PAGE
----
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The Best Fruit Trees for Sonoma County

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three persimmon image by Aleksandr Ugorenkov from Fotolia.com

This wine-producing region north of San Francisco, located in U.S. Department of Agriculture Plant Hardiness Zone 9, has cool nights and little humidity, and the February to November growing season is long. Fruits that need winter chilling—a set number of hours below 45 degrees Fahrenheit—do well in Sonoma County, including many stone fruits, which have similar requirements as the grapes that blanket the county.

Apricot

Most varieties of apricots, which are a member of the Rosaeace family, thrive in Sonoma due to the long, hot summers, cool winters and limited rain, which may interfere with pollination. The trees grow to about 15 feet, produce fragrant flowers before giving way to small, yellow, fuzzy-skinned fruit in late spring to summer. The fruit is about the size and shape of an egg and has firm, sweet, yellow flesh and a small pit.

Apricot trees require little maintenance as fruit grows on old branch spurs. The trees should be planted in full sun and get periodic soakings.

  • This wine-producing region north of San Francisco, located in U.S. Department of Agriculture Plant Hardiness Zone 9, has cool nights and little humidity, and the February to November growing season is long.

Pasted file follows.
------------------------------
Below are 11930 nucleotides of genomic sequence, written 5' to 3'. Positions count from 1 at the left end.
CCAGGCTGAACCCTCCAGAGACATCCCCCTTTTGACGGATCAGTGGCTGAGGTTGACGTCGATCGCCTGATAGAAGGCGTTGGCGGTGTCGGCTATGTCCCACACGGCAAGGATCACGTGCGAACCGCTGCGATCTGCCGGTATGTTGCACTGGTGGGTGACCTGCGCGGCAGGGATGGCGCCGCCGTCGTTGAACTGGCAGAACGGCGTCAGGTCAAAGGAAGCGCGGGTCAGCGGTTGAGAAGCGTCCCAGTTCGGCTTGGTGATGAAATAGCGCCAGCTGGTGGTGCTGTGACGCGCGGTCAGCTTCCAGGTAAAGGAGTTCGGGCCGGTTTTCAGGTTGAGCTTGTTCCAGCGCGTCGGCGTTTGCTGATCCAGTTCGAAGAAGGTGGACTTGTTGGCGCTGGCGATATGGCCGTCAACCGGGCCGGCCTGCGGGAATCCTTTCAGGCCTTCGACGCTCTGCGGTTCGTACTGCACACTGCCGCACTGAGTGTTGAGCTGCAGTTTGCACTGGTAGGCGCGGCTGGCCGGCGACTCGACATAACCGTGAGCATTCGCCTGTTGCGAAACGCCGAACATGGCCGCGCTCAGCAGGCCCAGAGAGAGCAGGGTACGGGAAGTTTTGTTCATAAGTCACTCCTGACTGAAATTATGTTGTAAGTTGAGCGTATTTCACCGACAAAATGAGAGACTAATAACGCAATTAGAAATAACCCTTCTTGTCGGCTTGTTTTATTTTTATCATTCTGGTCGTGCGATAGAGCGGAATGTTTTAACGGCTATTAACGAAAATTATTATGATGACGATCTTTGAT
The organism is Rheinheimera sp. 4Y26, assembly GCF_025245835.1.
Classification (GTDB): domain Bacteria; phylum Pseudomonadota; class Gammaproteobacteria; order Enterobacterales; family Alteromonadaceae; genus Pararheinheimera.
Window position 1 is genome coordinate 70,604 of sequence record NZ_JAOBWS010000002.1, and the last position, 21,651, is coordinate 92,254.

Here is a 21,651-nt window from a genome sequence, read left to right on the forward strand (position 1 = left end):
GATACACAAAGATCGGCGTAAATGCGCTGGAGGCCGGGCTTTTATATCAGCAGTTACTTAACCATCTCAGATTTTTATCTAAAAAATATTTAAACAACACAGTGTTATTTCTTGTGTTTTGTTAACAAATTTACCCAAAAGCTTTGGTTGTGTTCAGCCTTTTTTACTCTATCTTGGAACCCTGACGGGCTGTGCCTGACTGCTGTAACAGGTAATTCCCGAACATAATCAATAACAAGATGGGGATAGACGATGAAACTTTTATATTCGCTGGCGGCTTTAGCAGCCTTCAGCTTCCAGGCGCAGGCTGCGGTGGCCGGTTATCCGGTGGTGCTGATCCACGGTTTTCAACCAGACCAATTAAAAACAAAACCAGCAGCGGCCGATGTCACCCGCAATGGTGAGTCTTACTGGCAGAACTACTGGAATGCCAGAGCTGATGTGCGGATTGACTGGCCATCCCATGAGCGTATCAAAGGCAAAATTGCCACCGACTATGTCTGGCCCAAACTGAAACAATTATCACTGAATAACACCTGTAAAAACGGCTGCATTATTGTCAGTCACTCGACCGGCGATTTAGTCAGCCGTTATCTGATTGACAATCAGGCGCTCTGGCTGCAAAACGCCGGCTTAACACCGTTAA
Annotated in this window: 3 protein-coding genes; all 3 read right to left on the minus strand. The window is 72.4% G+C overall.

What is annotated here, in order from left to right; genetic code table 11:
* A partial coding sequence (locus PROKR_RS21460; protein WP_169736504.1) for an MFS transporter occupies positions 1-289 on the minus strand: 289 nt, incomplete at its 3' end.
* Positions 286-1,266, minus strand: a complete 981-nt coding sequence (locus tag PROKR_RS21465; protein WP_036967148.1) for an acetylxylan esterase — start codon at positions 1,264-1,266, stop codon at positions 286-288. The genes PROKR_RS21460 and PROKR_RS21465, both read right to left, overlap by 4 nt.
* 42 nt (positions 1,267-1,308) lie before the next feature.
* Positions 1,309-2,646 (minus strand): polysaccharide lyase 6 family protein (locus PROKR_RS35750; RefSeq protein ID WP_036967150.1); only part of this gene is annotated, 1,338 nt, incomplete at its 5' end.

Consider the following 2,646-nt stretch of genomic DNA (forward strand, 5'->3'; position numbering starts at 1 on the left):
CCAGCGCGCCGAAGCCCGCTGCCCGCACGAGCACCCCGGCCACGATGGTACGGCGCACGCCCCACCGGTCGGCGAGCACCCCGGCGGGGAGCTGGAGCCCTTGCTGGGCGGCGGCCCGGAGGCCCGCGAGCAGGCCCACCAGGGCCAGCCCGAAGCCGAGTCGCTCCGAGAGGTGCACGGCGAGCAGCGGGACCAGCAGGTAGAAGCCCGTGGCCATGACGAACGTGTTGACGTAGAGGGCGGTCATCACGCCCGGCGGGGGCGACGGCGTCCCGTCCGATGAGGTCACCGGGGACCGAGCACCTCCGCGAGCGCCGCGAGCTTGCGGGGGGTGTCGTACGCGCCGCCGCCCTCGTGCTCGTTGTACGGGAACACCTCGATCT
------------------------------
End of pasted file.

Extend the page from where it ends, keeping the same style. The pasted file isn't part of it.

• Most varieties of apricots, which are a member of the Rosaeace family, thrive in Sonoma due to the long, hot summers, cool winters and limited rain, which may interfere with pollination.

Persimmon

The American persimmon (Diospyros virginiana) is native to much of the eastern and southern United States but grows well in Sonoma. The trees, which do not require cross-pollination or chill time, can grow to 60 feet. Since the persimmon tree can form thickets of root suckers, it is more appropriate for a wild garden or a large property that is not formally landscaped.

Persimmon trees produce a round, glossy fruit that may have yellow or orange skin and sweet, juicy flesh. Fruit may be harvested when it is soft, usually near the first frost.

Persimmon trees should be planted in full sun and require regular to moderate water. They are not fussy about soil.

  • The American persimmon (Diospyros virginiana) is native to much of the eastern and southern United States but grows well in Sonoma.
  • Since the persimmon tree can form thickets of root suckers, it is more appropriate for a wild garden or a large property that is not formally landscaped.

Plum

Several varieties of plums, including the damson (Prunus insititia) and green gage (P. domestica italica), thrive in Sonoma, because the fruit ripens best with less heat in the summer. The damson plum is ready to harvest in late August to September and produces a small fruit with smooth blue-black skin and tart, green flesh. The green gage is an older variety that produces a medium-sized fruit with smooth, green-yellow skin and sweet, light yellow flesh. This variety is ready for harvest in the middle of the season, usually in July to August.

In general, plum trees should be planted in full sun and need periodic deep soaking of the roots. The trees will tolerate bad soil but thrive in fertile, well-draining soils.

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